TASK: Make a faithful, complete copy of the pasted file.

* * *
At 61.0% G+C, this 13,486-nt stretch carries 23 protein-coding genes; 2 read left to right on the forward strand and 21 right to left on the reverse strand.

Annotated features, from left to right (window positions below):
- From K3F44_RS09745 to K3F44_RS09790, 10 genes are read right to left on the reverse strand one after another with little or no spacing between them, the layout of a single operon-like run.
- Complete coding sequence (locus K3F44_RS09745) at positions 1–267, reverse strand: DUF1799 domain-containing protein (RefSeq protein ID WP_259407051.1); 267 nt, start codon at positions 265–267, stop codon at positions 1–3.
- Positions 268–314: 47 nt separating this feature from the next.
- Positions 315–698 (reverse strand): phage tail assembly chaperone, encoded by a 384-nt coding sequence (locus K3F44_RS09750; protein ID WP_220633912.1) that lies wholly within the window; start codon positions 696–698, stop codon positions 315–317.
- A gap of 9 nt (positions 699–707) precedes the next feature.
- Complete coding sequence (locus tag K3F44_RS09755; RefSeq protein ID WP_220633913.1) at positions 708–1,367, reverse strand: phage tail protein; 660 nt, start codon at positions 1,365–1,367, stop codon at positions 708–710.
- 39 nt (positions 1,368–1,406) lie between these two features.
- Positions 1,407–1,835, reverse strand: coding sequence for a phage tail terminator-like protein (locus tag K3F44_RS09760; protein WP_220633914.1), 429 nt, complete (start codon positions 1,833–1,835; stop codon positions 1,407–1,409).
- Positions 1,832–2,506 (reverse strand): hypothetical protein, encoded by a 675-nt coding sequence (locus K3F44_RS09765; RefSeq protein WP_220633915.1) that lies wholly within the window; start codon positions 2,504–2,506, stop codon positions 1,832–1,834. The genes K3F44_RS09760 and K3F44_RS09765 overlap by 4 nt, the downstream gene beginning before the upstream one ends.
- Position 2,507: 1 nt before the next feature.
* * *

At 61.0% G+C, this 13,486-nt stretch carries 23 protein-coding genes; 2 read left to right on the forward strand and 21 right to left on the reverse strand.

Annotated features, from left to right (window positions below):
- From K3F44_RS09745 to K3F44_RS09790, 10 genes are read right to left on the reverse strand one after another with little or no spacing between them, the layout of a single operon-like run.
- Complete coding sequence (locus K3F44_RS09745) at positions 1–267, reverse strand: DUF1799 domain-containing protein (RefSeq protein ID WP_259407051.1); 267 nt, start codon at positions 265–267, stop codon at positions 1–3.
- Positions 268–314: 47 nt separating this feature from the next.
- Positions 315–698 (reverse strand): phage tail assembly chaperone, encoded by a 384-nt coding sequence (locus K3F44_RS09750; protein ID WP_220633912.1) that lies wholly within the window; start codon positions 696–698, stop codon positions 315–317.
- A gap of 9 nt (positions 699–707) precedes the next feature.
- Complete coding sequence (locus tag K3F44_RS09755; RefSeq protein ID WP_220633913.1) at positions 708–1,367, reverse strand: phage tail protein; 660 nt, start codon at positions 1,365–1,367, stop codon at positions 708–710.
- 39 nt (positions 1,368–1,406) lie between these two features.
- Positions 1,407–1,835, reverse strand: coding sequence for a phage tail terminator-like protein (locus tag K3F44_RS09760; protein WP_220633914.1), 429 nt, complete (start codon positions 1,833–1,835; stop codon positions 1,407–1,409).
- Positions 1,832–2,506 (reverse strand): hypothetical protein, encoded by a 675-nt coding sequence (locus K3F44_RS09765; RefSeq protein WP_220633915.1) that lies wholly within the window; start codon positions 2,504–2,506, stop codon positions 1,832–1,834. The genes K3F44_RS09760 and K3F44_RS09765 overlap by 4 nt, the downstream gene beginning before the upstream one ends.
- Position 2,507: 1 nt before the next feature.